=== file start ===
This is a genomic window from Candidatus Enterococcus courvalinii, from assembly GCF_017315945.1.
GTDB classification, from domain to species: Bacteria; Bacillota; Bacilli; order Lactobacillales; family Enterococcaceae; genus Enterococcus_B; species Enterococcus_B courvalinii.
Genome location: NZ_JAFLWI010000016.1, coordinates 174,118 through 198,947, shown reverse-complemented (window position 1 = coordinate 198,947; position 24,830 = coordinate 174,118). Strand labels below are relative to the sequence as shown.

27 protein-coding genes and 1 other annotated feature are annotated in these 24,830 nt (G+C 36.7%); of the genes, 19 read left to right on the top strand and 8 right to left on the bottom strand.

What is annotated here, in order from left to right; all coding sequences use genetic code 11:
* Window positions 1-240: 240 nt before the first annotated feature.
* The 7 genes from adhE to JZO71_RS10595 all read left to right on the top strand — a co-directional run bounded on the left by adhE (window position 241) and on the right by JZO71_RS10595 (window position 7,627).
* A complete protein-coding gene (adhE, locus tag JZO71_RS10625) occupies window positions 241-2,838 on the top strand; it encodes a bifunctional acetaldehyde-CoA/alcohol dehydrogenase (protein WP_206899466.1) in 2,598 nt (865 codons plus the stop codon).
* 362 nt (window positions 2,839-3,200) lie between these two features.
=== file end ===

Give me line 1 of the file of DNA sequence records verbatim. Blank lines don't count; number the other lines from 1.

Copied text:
This is a genomic window from Candidatus Enterococcus courvalinii, from assembly GCF_017315945.1.